Methods we can use to instil empathy in children during their formative years with the aim of making them kind and empathetic adults.
A couple of years ago, I stumbled across the Netflix series Sense8. It had a transgender character, Nomi Marks. And the more I watched, the more I felt like I could see and understand her. Out of nowhere, I had a good idea what it was like to be transgender in a world full of people who are not. All of a sudden, I could empathise with them.
While this is the most vivid example I can come up with, it is not the only one. I have empathised with horses and the cruelty they go through, like having bits through their mouths, after watching documentaries and reading books about them. I have also empathised with people going through debilitating disease. With empathy comes an understanding of another's plight, and kindness, which can make a lot of difference.
Kindness is a trait every human should have, but it is easier said than done. I have found out that people are generally more willing to extend kindness to others when they have had similar experiences or, at least, have an idea of it.
Nobody chooses to have a predisposition for cancer or Alzheimer's disease. Likewise, nobody chooses their sexual orientation or skin color. Still, some people go to extreme lengths to make life hard for other people just because they are not like them and others are unpertubed.
I believe that if people could have an insight into how the lives of people different than themselves go, they will be kinder and more empathetic.
Schools should adopt, as part of their curriculums, a robust and engaging model of teaching empathy that includes the following:
The use of literature - poetry, novels, autobiographies, etc. - that provide insights into the lived experiences of other people.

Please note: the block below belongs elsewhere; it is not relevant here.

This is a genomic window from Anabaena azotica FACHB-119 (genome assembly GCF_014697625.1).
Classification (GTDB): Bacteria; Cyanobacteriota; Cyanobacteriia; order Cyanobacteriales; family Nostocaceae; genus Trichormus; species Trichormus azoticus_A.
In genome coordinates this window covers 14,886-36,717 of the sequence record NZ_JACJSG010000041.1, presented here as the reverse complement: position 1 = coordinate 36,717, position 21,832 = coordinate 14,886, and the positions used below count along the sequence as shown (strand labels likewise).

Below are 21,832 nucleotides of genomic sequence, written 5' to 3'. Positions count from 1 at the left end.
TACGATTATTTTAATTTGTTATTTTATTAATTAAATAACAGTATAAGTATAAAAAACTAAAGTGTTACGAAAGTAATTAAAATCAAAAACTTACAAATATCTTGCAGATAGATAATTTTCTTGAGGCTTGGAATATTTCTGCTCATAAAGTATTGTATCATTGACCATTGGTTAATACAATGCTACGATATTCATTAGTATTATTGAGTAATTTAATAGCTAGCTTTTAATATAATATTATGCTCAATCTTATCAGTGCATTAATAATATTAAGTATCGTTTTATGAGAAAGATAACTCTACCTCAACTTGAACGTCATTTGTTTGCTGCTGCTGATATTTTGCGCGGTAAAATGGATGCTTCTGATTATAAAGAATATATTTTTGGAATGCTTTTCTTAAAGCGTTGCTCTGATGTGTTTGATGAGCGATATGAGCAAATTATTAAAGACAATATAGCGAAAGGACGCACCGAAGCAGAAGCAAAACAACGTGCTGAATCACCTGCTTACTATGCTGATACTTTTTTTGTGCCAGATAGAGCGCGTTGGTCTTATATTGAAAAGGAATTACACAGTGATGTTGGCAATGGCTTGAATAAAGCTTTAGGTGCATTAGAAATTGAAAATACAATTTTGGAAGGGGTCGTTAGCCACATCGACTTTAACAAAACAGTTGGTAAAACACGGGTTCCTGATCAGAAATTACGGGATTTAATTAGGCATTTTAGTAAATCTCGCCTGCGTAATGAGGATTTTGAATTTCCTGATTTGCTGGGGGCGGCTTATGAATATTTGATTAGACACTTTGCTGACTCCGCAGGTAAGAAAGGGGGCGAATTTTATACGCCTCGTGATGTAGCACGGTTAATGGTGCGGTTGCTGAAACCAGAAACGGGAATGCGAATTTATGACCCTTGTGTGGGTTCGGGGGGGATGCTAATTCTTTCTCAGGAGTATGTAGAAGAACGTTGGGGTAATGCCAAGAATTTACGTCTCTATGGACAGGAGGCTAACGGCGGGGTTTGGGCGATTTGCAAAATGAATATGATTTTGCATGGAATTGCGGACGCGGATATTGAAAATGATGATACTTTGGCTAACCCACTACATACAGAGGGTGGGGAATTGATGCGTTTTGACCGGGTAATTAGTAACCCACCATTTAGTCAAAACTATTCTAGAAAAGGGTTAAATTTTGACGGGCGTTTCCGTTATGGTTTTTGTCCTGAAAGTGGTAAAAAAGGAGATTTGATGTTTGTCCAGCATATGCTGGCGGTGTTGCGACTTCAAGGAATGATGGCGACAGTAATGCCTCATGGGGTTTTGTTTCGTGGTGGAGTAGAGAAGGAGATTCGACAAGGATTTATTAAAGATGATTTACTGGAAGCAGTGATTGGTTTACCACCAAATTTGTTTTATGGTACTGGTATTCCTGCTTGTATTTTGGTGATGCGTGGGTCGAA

The use of animations, images, series, movies, documentaries, and other visual content to showcase the lived experiences of other people.
Interviews where the purpose is to explore and share experiences with other people, especially marginalized members of society.
Immersion programs where they have a real-time experience of other's lives.
On the last point: I once witnessed a kid on the streets hawking a product to another kid roughly his age who was in an air conditioned car. The street kid targeted the other kid because the product is something well sought after by people their age. It was ironic to me because even though the street kid sold and probably desired the product, he couldn't afford it.
Immersion programs will introduce kids to other lives for a specified, safe period, so they can gain an appreciation and understanding of other's lived experiences. It can work like this idea or can be less drastic depending on how safe it is.
By the way, I believe this idea is applicable to adults, too. While it is easier to inculcate empathy in people from a young age, that shouldn't stop efforts to inculcate it in adults, too.